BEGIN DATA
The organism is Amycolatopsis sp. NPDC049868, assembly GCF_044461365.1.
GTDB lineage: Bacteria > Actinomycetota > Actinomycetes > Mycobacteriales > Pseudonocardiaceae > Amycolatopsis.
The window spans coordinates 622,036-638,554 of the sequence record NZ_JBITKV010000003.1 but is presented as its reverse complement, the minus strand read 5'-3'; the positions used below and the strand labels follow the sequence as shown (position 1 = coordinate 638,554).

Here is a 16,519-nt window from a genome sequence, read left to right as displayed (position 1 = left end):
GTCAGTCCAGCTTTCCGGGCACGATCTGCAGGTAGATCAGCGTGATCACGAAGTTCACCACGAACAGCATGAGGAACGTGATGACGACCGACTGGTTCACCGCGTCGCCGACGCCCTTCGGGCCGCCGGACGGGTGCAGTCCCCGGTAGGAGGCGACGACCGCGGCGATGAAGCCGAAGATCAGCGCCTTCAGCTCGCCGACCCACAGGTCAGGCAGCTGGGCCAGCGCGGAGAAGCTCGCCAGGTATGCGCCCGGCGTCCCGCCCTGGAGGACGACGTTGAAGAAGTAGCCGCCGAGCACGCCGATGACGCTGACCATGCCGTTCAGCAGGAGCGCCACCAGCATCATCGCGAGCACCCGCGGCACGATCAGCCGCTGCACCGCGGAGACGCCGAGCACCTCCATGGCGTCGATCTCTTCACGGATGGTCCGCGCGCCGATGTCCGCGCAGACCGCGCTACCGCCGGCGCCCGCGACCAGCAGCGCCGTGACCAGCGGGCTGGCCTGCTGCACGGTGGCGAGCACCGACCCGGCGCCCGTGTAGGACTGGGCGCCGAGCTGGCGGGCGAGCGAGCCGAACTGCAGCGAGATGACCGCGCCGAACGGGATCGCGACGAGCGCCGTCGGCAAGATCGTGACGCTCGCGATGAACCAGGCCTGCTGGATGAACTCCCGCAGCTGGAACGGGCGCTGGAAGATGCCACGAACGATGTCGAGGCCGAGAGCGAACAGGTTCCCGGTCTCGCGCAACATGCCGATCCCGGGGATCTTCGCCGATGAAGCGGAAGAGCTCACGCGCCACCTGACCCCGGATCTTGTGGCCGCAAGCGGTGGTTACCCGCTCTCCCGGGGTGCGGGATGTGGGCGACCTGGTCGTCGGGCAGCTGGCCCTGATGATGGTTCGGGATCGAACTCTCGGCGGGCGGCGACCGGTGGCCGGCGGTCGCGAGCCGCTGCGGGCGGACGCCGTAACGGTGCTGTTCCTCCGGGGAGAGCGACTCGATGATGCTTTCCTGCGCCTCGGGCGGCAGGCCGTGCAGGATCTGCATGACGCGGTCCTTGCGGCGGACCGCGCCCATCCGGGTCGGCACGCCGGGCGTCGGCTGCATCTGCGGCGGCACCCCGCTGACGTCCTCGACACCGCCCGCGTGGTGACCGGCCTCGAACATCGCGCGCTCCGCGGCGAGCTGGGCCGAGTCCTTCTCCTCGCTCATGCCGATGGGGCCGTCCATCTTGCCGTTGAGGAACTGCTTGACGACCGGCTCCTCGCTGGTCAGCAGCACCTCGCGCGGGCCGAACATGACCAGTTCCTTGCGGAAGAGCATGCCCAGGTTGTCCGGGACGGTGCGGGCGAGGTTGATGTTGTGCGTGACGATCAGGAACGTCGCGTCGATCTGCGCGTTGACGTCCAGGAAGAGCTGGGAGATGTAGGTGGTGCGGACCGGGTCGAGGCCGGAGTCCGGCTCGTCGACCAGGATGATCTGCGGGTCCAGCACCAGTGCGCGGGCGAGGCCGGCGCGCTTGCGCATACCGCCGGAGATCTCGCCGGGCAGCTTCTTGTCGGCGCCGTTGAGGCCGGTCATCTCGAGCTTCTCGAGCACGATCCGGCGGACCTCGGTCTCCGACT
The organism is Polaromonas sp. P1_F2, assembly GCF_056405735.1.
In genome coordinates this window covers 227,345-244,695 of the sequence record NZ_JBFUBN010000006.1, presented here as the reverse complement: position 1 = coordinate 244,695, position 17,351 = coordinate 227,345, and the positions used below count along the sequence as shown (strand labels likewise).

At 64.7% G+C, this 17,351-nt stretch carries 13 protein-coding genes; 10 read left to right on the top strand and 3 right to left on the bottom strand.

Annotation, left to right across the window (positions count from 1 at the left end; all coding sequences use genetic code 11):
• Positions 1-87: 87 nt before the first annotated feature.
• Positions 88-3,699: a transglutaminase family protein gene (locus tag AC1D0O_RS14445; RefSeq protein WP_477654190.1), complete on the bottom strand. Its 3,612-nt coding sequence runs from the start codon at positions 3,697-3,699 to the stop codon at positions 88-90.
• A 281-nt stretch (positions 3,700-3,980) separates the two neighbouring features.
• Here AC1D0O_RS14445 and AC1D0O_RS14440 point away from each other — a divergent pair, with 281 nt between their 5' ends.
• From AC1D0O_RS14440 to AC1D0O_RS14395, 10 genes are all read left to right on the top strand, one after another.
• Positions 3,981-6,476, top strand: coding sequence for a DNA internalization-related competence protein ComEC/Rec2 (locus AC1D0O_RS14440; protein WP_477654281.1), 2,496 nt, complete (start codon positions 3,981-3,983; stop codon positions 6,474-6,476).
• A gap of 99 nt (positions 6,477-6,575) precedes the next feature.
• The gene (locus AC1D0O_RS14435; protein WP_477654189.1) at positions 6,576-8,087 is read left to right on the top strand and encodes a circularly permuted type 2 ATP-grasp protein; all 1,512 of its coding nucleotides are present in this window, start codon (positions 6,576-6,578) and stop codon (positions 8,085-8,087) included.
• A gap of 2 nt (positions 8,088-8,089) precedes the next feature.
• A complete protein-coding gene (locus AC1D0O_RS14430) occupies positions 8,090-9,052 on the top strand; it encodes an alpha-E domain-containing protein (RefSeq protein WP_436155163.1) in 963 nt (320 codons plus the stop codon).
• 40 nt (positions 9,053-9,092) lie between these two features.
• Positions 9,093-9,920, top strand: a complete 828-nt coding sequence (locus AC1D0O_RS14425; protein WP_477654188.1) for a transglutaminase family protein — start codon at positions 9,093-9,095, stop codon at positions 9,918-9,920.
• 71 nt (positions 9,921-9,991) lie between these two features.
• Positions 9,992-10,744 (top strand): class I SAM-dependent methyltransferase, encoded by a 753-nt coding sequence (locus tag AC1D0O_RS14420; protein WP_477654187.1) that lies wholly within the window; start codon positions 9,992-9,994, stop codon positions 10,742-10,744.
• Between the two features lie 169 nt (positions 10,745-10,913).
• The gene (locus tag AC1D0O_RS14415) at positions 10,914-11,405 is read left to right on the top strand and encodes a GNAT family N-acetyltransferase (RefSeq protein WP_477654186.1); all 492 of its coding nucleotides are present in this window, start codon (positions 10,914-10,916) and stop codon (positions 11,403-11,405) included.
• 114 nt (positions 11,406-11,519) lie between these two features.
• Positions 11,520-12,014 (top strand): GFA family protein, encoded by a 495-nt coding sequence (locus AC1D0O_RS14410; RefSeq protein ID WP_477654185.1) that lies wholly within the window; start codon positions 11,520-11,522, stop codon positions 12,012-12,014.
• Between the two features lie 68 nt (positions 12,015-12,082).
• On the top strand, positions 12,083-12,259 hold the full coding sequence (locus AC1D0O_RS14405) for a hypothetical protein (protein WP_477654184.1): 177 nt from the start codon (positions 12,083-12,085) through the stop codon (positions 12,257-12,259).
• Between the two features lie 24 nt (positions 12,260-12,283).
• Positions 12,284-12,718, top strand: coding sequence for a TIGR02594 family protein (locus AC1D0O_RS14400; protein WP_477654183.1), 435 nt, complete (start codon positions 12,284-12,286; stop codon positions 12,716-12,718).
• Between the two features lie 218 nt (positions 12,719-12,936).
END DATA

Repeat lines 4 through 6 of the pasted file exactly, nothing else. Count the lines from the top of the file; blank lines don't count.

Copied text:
Here is a 16,519-nt window from a genome sequence, read left to right as displayed (position 1 = left end):
GTCAGTCCAGCTTTCCGGGCACGATCTGCAGGTAGATCAGCGTGATCACGAAGTTCACCACGAACAGCATGAGGAACGTGATGACGACCGACTGGTTCACCGCGTCGCCGACGCCCTTCGGGCCGCCGGACGGGTGCAGTCCCCGGTAGGAGGCGACGACCGCGGCGATGAAGCCGAAGATCAGCGCCTTCAGCTCGCCGACCCACAGGTCAGGCAGCTGGGCCAGCGCGGAGAAGCTCGCCAGGTATGCGCCCGGCGTCCCGCCCTGGAGGACGACGTTGAAGAAGTAGCCGCCGAGCACGCCGATGACGCTGACCATGCCGTTCAGCAGGAGCGCCACCAGCATCATCGCGAGCACCCGCGGCACGATCAGCCGCTGCACCGCGGAGACGCCGAGCACCTCCATGGCGTCGATCTCTTCACGGATGGTCCGCGCGCCGATGTCCGCGCAGACCGCGCTACCGCCGGCGCCCGCGACCAGCAGCGCCGTGACCAGCGGGCTGGCCTGCTGCACGGTGGCGAGCACCGACCCGGCGCCCGTGTAGGACTGGGCGCCGAGCTGGCGGGCGAGCGAGCCGAACTGCAGCGAGATGACCGCGCCGAACGGGATCGCGACGAGCGCCGTCGGCAAGATCGTGACGCTCGCGATGAACCAGGCCTGCTGGATGAACTCCCGCAGCTGGAACGGGCGCTGGAAGATGCCACGAACGATGTCGAGGCCGAGAGCGAACAGGTTCCCGGTCTCGCGCAACATGCCGATCCCGGGGATCTTCGCCGATGAAGCGGAAGAGCTCACGCGCCACCTGACCCCGGATCTTGTGGCCGCAAGCGGTGGTTACCCGCTCTCCCGGGGTGCGGGATGTGGGCGACCTGGTCGTCGGGCAGCTGGCCCTGATGATGGTTCGGGATCGAACTCTCGGCGGGCGGCGACCGGTGGCCGGCGGTCGCGAGCCGCTGCGGGCGGACGCCGTAACGGTGCTGTTCCTCCGGGGAGAGCGACTCGATGATGCTTTCCTGCGCCTCGGGCGGCAGGCCGTGCAGGATCTGCATGACGCGGTCCTTGCGGCGGACCGCGCCCATCCGGGTCGGCACGCCGGGCGTCGGCTGCATCTGCGGCGGCACCCCGCTGACGTCCTCGACACCGCCCGCGTGGTGACCGGCCTCGAACATCGCGCGCTCCGCGGCGAGCTGGGCCGAGTCCTTCTCCTCGCTCATGCCGATGGGGCCGTCCATCTTGCCGTTGAGGAACTGCTTGACGACCGGCTCCTCGCTGGTCAGCAGCACCTCGCGCGGGCCGAACATGACCAGTTCCTTGCGGAAGAGCATGCCCAGGTTGTCCGGGACGGTGCGGGCGAGGTTGATGTTGTGCGTGACGATCAGGAACGTCGCGTCGATCTGCGCGTTGACGTCCAGGAAGAGCTGGGAGATGTAGGTGGTGCGGACCGGGTCGAGGCCGGAGTCCGGCTCGTCGACCAGGATGATCTGCGGGTCCAGCACCAGTGCGCGGGCGAGGCCGGCGCGCTTGCGCATACCGCCGGAGATCTCGCCGGGCAGCTTCTTGTCGGCGCCGTTGAGGCCGGTCATCTCGAGCTTCTCGAGCACGATCCGGCGGACCTCGGTCTCCGACT
The organism is Polaromonas sp. P1_F2, assembly GCF_056405735.1.